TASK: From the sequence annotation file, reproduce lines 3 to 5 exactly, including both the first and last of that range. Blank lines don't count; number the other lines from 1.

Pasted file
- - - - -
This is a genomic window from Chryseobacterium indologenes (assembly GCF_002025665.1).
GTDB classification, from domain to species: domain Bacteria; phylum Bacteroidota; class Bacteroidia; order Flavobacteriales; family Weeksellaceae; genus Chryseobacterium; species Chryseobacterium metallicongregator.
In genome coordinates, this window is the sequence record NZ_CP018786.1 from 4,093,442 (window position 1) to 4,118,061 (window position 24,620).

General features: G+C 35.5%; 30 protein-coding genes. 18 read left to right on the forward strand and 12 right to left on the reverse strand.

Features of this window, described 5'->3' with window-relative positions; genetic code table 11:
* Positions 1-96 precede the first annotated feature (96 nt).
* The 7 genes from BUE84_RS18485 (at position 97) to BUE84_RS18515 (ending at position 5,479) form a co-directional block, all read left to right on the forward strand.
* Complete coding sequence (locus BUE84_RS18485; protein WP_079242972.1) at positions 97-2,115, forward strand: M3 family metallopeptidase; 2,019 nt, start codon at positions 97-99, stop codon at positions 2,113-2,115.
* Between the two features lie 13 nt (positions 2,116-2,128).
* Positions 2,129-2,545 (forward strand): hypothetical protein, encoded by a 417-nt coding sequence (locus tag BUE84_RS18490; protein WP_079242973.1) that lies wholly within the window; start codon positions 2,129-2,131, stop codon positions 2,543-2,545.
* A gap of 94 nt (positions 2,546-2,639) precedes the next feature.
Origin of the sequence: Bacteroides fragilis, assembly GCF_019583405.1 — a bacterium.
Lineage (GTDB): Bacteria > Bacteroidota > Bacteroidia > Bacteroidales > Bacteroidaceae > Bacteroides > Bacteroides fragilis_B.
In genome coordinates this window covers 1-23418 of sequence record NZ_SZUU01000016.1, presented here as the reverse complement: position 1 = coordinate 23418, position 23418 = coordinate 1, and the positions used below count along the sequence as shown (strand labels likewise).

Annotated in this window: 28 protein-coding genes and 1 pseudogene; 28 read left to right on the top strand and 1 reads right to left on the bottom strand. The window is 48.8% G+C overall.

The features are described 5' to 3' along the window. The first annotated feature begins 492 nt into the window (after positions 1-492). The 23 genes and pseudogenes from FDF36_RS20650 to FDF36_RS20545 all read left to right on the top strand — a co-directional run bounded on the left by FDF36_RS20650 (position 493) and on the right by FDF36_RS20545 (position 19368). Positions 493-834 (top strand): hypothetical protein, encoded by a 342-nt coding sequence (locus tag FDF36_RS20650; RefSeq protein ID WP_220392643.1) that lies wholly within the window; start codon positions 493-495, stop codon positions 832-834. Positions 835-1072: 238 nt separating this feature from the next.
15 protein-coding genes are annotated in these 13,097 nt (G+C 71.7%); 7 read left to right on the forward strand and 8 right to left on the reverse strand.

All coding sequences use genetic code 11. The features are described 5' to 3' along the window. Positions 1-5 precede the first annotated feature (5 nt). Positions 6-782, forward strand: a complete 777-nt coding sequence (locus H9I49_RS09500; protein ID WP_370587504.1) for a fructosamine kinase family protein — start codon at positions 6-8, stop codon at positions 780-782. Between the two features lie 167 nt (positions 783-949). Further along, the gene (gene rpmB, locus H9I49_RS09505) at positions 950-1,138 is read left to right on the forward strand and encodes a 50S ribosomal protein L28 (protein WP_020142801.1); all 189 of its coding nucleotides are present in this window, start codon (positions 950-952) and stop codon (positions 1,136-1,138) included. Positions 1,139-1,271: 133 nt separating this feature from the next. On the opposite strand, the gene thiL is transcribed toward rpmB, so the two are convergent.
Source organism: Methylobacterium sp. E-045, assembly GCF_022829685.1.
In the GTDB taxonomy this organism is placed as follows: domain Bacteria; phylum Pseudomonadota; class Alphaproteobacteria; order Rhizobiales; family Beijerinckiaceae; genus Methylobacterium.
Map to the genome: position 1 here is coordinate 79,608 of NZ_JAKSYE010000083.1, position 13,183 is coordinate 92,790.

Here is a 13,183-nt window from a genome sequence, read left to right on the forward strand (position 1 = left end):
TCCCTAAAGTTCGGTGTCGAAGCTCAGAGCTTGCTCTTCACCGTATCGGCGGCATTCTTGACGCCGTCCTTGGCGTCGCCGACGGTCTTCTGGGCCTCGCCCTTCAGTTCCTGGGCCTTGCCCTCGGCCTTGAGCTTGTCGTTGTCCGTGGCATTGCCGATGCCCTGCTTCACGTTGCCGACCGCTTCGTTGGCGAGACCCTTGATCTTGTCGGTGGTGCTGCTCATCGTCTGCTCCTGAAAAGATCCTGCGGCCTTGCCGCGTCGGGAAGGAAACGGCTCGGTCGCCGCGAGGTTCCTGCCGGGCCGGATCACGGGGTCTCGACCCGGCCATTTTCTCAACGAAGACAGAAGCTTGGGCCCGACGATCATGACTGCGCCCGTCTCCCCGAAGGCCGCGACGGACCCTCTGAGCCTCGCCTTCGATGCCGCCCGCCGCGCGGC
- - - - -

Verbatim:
In genome coordinates, this window is the sequence record NZ_CP018786.1 from 4,093,442 (window position 1) to 4,118,061 (window position 24,620).

General features: G+C 35.5%; 30 protein-coding genes. 18 read left to right on the forward strand and 12 right to left on the reverse strand.

Features of this window, described 5'->3' with window-relative positions; genetic code table 11: